Just when his apology tour was going so well, South Carolina’s Mark Sanford is in the headlines again — and not for his conservative fiscal policies. His ex-wife Jenny Sanford has filed a trespassing complaint saying that in violation of their divorce settlement, she caught him leaving her home in February, using his cell phone as a flashlight.
Jenny Sanford has confirmed that court documents obtained by The Associated Press were authentic, but didn’t give any more details. She told The State newspaper on Tuesday, “We have had a number of matters [in the divorce], and we have to deal with them in private.”
Well, except that her husband is running a very public U.S. Congressional race. “The race is not a concern,” Jenny Sanford said. “I am focused on raising my children.”
This can’t be the news South Carolina Republicans wanted to see weeks before a May 7 special election Sanford has a great chance of winning. (A May 9 hearing is set for the complaint.) Though that win would be going backward for the former governor – back to the U.S. House 1st District seat, the one he held before his two terms in the statehouse. But after the scandal surrounding the then-governor’s 2009 disappearing act to Argentina to visit his then-mistress – he said he was “hiking the Appalachian trail” – returning to Congress constitutes a pretty remarkable and swift comeback and a step toward political redemption.
The new and improved Sanford, now engaged to his former girlfriend, won the GOP primary and runoff to replace Tim Scott, now elevated to the U.S. Senate. His ads insisted that the 2009 affair and its aftermath made him a better person and candidate, and he stressed his conservative bona fides. Though he has a formidable Democratic opponent in Elizabeth Colbert Busch, sister of TV’s Stephen Colbert, the traditionally GOP district of Charleston and its environs made for a pretty smooth path.
But weeks before the election, voters are reminded of the old Sanford, the governor who left the state without leadership or a truthful explanation, gave rambling news conferences after the fact, and paid more than $70,000 in ethics fines before leaving office.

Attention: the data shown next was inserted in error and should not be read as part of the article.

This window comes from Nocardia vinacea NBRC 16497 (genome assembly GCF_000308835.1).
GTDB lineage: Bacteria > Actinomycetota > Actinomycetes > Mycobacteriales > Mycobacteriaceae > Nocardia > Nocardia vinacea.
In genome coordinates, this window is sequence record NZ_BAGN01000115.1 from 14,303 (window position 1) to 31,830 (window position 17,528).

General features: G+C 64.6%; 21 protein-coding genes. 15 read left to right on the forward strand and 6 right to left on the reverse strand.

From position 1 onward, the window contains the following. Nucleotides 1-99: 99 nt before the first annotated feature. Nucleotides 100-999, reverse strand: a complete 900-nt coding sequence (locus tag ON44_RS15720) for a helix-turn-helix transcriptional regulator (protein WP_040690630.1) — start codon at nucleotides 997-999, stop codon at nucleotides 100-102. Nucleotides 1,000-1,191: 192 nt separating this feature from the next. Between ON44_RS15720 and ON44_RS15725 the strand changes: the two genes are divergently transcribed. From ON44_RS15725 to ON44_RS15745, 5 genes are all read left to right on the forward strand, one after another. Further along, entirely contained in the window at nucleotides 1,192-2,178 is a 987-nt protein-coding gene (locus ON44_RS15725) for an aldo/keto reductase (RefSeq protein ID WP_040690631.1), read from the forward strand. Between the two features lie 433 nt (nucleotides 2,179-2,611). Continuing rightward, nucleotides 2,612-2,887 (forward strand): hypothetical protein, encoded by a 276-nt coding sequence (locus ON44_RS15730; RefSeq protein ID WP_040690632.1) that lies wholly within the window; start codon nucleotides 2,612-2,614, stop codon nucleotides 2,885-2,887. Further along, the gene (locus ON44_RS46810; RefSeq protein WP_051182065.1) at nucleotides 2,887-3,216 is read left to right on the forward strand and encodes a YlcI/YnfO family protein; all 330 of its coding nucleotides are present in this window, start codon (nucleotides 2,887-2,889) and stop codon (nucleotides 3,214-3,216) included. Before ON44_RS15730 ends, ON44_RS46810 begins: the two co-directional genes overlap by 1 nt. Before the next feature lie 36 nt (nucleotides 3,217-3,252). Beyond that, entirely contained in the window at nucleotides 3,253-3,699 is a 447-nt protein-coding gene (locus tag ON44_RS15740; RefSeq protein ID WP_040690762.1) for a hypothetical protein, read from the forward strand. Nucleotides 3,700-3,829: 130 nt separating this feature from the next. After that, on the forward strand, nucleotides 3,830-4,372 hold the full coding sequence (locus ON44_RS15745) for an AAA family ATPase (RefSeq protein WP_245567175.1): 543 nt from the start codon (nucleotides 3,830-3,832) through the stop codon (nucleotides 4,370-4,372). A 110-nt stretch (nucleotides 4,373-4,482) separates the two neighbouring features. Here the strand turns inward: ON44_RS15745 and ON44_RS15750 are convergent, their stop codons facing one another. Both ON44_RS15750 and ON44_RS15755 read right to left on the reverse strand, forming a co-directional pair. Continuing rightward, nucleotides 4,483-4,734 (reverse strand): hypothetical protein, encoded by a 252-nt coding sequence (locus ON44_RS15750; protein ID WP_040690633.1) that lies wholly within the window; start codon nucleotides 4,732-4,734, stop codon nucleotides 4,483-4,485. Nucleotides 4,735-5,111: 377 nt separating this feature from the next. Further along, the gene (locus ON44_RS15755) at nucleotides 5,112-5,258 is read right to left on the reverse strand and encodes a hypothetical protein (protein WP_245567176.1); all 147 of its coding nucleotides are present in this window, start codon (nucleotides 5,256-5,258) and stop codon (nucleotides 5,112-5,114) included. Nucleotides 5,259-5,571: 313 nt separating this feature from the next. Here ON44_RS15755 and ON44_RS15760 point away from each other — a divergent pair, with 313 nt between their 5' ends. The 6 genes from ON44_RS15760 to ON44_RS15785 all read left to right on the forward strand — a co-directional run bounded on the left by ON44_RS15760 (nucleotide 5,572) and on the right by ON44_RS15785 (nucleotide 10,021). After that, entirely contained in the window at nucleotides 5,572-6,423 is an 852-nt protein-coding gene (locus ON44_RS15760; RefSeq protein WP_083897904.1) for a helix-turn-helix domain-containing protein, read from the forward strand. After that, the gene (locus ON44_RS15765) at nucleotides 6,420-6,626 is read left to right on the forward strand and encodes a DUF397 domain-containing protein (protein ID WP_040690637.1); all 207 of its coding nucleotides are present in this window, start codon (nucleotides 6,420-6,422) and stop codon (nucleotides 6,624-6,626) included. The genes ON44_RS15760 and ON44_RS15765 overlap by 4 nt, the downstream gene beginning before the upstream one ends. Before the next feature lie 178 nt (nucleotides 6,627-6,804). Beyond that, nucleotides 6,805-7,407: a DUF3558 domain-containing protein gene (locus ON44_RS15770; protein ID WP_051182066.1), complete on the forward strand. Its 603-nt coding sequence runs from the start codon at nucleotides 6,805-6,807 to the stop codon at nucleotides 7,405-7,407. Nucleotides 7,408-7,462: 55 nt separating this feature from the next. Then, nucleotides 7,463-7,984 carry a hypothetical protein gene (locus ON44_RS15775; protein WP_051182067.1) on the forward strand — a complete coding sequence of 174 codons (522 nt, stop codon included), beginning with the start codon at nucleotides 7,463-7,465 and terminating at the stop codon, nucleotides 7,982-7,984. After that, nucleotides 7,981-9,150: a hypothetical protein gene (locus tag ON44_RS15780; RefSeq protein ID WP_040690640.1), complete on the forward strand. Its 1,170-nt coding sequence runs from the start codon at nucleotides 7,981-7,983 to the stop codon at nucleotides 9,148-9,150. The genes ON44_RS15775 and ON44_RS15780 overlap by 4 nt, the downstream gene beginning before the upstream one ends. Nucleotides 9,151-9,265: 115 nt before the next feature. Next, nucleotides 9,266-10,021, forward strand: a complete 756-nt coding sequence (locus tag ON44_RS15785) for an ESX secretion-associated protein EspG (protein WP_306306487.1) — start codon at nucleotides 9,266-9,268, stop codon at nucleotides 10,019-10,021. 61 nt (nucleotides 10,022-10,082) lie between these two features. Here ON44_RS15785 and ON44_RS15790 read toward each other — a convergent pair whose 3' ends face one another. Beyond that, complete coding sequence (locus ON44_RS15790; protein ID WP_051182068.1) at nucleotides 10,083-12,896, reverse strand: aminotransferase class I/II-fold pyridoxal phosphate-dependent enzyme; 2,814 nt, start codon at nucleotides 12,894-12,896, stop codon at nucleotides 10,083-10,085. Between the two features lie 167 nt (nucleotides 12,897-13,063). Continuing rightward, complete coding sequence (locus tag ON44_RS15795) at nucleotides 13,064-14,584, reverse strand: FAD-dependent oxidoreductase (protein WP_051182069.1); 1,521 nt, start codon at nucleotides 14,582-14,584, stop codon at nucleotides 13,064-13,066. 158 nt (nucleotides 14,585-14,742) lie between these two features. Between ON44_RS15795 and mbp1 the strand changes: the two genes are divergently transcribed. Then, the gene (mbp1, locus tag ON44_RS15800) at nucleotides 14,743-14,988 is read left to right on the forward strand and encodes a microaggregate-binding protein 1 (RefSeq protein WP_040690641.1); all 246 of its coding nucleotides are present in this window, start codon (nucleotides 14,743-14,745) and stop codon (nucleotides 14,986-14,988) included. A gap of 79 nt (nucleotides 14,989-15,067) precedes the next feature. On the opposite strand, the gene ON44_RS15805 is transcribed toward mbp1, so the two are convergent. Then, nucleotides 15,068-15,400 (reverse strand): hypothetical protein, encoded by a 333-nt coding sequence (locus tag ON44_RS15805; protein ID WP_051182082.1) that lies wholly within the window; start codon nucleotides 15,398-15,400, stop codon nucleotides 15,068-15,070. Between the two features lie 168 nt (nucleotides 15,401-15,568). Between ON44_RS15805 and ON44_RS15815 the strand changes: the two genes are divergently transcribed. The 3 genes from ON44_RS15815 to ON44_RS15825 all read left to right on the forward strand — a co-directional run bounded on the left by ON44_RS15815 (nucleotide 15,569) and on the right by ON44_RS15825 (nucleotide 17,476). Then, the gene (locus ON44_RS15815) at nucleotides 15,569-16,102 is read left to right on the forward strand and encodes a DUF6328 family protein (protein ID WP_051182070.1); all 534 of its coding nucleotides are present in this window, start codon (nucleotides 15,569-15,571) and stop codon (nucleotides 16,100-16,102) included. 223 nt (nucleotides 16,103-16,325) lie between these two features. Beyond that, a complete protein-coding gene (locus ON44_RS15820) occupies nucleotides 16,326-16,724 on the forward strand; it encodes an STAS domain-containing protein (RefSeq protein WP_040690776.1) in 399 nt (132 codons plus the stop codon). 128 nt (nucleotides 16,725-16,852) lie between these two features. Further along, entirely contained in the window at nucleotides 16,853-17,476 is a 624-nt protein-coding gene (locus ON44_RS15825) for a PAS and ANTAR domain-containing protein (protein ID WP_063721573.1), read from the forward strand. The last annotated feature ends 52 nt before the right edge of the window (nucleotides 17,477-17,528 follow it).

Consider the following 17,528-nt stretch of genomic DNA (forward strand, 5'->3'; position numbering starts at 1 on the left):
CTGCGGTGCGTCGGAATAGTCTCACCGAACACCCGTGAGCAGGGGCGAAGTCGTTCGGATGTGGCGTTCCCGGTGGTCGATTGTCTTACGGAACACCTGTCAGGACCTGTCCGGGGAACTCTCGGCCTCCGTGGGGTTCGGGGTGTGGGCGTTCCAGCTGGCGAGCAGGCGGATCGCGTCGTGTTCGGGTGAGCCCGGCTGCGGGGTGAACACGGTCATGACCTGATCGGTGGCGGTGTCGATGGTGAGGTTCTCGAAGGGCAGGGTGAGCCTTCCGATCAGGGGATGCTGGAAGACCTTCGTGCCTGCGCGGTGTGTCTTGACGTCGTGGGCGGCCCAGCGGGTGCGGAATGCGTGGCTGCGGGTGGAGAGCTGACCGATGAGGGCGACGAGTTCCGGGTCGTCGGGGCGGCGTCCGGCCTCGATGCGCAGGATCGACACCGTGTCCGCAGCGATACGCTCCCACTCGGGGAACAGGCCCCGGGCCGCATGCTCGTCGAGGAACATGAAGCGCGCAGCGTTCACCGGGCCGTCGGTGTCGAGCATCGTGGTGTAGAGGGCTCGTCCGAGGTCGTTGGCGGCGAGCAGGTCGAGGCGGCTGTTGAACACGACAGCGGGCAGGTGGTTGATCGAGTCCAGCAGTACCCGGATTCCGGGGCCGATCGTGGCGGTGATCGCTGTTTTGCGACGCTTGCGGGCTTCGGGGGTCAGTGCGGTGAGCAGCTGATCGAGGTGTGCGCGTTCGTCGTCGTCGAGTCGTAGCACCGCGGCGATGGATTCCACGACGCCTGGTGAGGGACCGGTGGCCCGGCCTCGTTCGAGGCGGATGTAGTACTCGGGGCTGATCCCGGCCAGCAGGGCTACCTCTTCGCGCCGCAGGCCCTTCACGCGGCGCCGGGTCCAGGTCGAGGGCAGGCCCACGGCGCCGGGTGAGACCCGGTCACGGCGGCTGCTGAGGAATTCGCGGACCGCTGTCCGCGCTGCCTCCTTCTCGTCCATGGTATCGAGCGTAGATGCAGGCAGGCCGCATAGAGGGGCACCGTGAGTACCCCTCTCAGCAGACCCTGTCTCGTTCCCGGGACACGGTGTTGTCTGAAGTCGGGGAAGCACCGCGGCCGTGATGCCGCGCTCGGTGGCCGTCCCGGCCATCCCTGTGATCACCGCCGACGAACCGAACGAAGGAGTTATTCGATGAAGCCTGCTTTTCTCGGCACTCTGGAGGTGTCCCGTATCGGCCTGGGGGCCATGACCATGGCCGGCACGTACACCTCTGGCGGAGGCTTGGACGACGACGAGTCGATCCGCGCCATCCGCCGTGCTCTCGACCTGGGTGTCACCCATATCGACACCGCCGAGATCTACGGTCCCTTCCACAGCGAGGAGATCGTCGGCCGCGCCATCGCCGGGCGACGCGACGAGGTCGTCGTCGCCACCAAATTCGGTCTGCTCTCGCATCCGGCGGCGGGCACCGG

Just after the runoff, Chad Connelly, chairman of the South Carolina Republican Party, said in a statement: “Washington, D.C., needs conservative leaders like Mark Sanford now more than ever and we look forward to sending him back to Congress.” Mark Sanford has issued a statement saying he had gone to his ex-wife’s home to watch the Super Bowl with his 14-year-old son. Colbert Busch hasn’t said a thing, though she doesn’t have to.
Jenny Sanford wrote her own book after the scandal and made the rounds of talk shows and signing tours. For a while, she was said to be interested in the 1st congressional seat herself. But though many, me included, savored a Sanford vs. Sanford race, she demurred when her husband declared his candidacy and has been quiet ever since. A report did surface that Mark Sanford asked Jenny Sanford – considered to have been the brains of past campaigns – to help this time around. She declined.
This latest scandal might not make a difference on May 7. Sanford may well win despite the latest drama and an opponent like Colbert Busch. And that would be proof that this South Carolina house race could possibly be won by anyone with an “R” after the name.
Mary C. Curtis, an award-winning multimedia journalist in Charlotte, N.C., has worked at The New York Times, Charlotte Observer and as national correspondent for Politics Daily. Follow her on Twitter: @mcurtisnc3